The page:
Validation in BJJ: Improving, Not Proving Yourself
By: Joe Hannan
You are good enough and you belong here. Let’s start with that. Let it sink in.
Starting Jiu Jitsu, for many, is the most difficult part of the journey. Continuing past blue belt seems to be almost as difficult, given the number of grapplers who turn into faces on milk cartons once they earn the faixa azul. Why? I suspect validation is a leading contributor to blue belt disappearances.
Jiu Jitsu can be a fantastic way of improving yourself physically and mentally. But what about proving yourself? Let’s start with an examination of motivations. Why did you get into BJJ in the first place?
If validation isn’t in BJJ, I suspect it also isn’t in outworking your colleagues, out-earning your friends and writing the great American novel.
Was it that you wanted to show that you are crafty and cagy enough to be cool under pressure, setting up traps for your training partners that they can’t see? Was it that you wanted to prove that you are tough enough, absorbing more training and more punishment than anyone else? Is it that you wanted a black belt wrapped around your waist in record time? Some combination of all of the above?
If the answer is yes to these or any similar questions, then you may have gotten into BJJ for validation. I write this as someone who only recently came to this conclusion for myself. I’m hoping I can save you a great deal of trouble and turmoil because you won’t find validation here. Or anywhere.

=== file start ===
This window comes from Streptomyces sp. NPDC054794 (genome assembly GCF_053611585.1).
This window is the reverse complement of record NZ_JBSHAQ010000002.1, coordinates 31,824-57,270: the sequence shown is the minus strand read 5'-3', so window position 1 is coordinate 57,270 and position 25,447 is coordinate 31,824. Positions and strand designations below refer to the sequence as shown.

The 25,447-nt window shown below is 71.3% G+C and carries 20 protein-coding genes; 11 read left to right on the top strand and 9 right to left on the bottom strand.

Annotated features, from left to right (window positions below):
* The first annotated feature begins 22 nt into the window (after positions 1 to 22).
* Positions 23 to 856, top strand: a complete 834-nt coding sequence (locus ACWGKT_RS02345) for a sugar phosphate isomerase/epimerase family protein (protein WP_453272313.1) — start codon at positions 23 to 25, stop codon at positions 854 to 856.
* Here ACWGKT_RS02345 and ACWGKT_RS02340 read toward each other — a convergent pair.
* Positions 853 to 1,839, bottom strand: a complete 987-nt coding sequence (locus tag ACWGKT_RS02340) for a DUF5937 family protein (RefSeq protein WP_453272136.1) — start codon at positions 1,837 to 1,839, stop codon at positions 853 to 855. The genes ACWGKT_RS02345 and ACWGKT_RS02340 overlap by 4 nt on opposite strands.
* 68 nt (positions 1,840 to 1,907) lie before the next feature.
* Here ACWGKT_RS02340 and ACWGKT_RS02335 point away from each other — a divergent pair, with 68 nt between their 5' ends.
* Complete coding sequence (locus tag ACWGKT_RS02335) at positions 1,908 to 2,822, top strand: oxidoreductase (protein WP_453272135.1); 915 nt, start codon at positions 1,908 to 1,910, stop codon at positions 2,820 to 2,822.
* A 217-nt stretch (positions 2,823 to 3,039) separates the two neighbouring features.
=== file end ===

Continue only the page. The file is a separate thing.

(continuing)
If validation isn’t in BJJ, I suspect it also isn’t in outworking your colleagues, out-earning your friends and writing the great American novel. You and I won’t find validation in idle praise from coworkers, likes of Instagram photos, or laughs at jokes.
Validation seeking in jiu jitsu is just as futile as it is in life’s other arenas. The more you chase it, the more it eludes you. The more convinced you are that it lies in mastering one thing or achieving another, the more it pops up, whack-a-mole style, in another place you hadn’t considered. The only way to stop chasing it is to call it what it is: an illusion.
There is a fine line between proving yourself and improving yourself. The virtuousness of improving yourself can be infected by the virus of validation-seeking behavior. Suddenly what appears wholesome on the surface is actually a harbinger of dissatisfaction. If you find yourself wondering why BJJ suddenly isn’t bringing you joy, as I did, a good place to begin your inquiry is by examining your motivations.
If your motivation is to prove yourself, then congratulations, you’ve already done it. You did it by showing up, putting on the gi, and continuing to show up. If you have the courage to put yourself on the mats, then please revisit the opening line of this post: You are good enough and you belong here.
Accepting that for a chronic validation-seeker is no easy task. Trust me, I wrote that sentence for both of us, so I know how difficult this is. But it’s true.
Now it’s time to go about the real work improving ourselves, not proving ourselves.
Joe Hannan is a journalist and writer. You can find more of his work here.